Volume 12, Numbers 1 and 2 Spring and Fall 2008
This double issue of volume 12 of Jeffers Studies continues our commitment to present readers with original Jeffers material–photos, drafts, unpublished and obscure work, and so on — that will aid and enhance scholarship and interest readers in general. The special section in this volume contains two such items: a supplement to The Collected Early Verse and a transcription of an unpublished manuscript from Occidental College’s Jeffers collection. Robert Kafka has unearthed eight poems from Jeffer’s early years that have never before been collected. Four of the poems originally appeared in the The Los Angeles Times, and the other four were included in correspondence or uncatalogued archival collections. One manuscript was given to a one-time girlfriend, and we are happy to reproduce an image of it and a photo of the young lady, Vera Placida Gardner.
Also in this section is Dirk Aardsma’s transcription of an abandoned narrative from the late 1920s. The beginning of the poem follows a pattern common in Jeffers’s work from this time that continues in the 1930s–out on a walk among the coastal canyons, the poet meets a lonely inhabitant, an encounter from which a tale or lyrical insight emerges. In this case, the character’s impulse to talk leads to a strange narrative of his failed marriage and his dreams of the coast being haunted by the inhabitants of a future city. The manuscript breaks off inconclusively, but it is an intriguing example of the sources of and inspirations for the stories in Jeffers’s poems.
Of course, we are also committed to publishing the most current and interesting criticism on the poetry, and this volume includes three articles that address a diversity of issues in Jeffers’s work. John Cusatis investigates the affinities between Jeffers and a fellow-writer, George Sterling, who preceded Jeffers as Carmel’s resident poet. Temple Cone use Jeffers’s occasional self-representations as a ghost as an entry point for a consideration of his ambivalent views of the human presence on his beloved Central California coast. Finally, Robert Zaller tackles the vexed issue of Jeffers’s political allegiances, examining specifically his relation to isolationism in the years leading up to World Ward II. In these three articles, we find Jeffers treated in the context of literary history, environmental criticism, and politics–an excellent sampling of the ways in which poetry can be read and interpreted.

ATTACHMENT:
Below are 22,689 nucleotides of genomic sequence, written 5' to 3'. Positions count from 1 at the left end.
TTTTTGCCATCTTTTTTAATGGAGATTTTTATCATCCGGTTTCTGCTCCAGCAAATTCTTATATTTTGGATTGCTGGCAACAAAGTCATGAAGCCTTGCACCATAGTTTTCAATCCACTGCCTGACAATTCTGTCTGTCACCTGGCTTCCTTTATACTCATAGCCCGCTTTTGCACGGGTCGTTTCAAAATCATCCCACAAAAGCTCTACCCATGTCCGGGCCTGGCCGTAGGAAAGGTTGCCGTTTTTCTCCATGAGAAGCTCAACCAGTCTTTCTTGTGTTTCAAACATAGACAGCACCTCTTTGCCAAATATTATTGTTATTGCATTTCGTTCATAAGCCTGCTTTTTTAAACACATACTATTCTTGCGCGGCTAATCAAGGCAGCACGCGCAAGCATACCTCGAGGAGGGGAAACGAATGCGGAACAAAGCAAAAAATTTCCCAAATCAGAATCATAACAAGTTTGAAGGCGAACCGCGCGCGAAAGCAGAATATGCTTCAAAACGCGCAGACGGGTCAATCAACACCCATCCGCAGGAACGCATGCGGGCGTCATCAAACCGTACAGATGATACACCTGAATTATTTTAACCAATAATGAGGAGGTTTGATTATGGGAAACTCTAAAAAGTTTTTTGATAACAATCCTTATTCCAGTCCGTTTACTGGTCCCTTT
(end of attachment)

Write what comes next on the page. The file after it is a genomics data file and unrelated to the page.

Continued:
Readers will also find an extensive review of the first volume of Stanford University Press’s The Collected Letters of Robinson Letters, edited by James Karman, an updated bibliography of criticism on Jeffers from sources other than Jeffers Studies, and a number of News and Notes items, which, unfortunately, includes two obituaries for longtime Jeffers advocates, John Hicks and John Courtney. Their contributions to Jeffers criticism and the preservation of Tor House will long be appreciated, and they themselves will be missed.
For information on the availability and pricing of back issues of Jeffers Studies, email Rob Kafka at firstname.lastname@example.org.